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If Trump was so concerned about safety, why didn't he include Pakistan, Afghanistan and Saudi Arabia on his list?

The US invaded Iraq to supposedly save it, and now he bans everyone from that country - even those who have fought alongside US forces. How does that make any sense since Afghanistan isn't on his list?
Because its not a Muslim ban.

He needs Pakistan as a route to supply US forces in Afghanistan. Saudi is a long standing US ally and is currently engaged in a Cold War in the region with a US adversary Iran.
 

Lempo

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I thought our concerns were with humanitarian issue - hardly our business whether or not the US action is constitutional.
I understand when a person has been granted a refugee status he or she is already under the international protection. The resettlement to United States or any other third country after that is one possible durable solution, where the country in question has an enormous say. Bitching at United States, by far the biggest resettler of refugees in the world about them supposedly failing to do their part now is somewhat counter-intellectual.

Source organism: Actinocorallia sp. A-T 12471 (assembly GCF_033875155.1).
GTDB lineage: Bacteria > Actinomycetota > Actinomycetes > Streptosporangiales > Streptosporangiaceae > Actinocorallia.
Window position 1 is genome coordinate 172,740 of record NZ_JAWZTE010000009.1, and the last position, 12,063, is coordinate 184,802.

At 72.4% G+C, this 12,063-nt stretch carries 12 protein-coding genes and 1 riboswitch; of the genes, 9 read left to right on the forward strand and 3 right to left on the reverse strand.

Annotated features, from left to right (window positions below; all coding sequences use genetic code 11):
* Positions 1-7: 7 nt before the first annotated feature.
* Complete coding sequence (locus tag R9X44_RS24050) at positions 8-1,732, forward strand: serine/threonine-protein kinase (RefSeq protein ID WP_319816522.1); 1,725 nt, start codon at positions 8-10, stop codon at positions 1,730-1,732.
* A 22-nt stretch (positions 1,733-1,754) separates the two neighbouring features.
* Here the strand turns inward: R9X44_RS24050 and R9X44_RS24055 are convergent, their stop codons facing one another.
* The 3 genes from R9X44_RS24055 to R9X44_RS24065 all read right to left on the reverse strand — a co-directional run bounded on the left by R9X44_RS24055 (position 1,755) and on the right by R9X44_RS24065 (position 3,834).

https://en.wikipedia.org/wiki/Third_country_resettlement
 
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I thought our concerns were with humanitarian issue - hardly our business whether or not the US action is constitutional.
It is a concern in the US. How the fùck can you misunderstand that?
 

Dimples 77

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Because its not a Muslim ban.

He needs Pakistan as a route to supply US forces in Afghanistan. Saudi is a long standing US ally and is currently engaged in a Cold War in the region with a US adversary Iran.

I didn't say it was a Muslim ban.

Can't you address my question?

If he has banned travel from places that are messed up, why was Afghanistan not put on the list? You just confirmed that the US needs to supply US forces in Afghanistan - that's because there is still trouble there. So why does his outlook of "we don't know who these people are" not apply to Afghans too?

And as I said before, If Trump was so concerned about safety, why is he not stopping everyone from traveling from places that "bad dudes" have come from before - Pakistan and Saudi Arabia? Either he is dedicated to stopping bad dudes, or he isn't. It doesn't matter if he needs a country, or if a country is an ally - surely the safety of the US people should come first.

FFS, Iraq is supposed to be an ally, so why has he banned all the pro-US people who live there? He seems content to let any Saudi travel to the US, no matter what they think of the US (and we know that many of them hate the US), yet he has banned people who have literally fought for their country against the likes of Saddam and ISIS.

The whole thing makes no sense.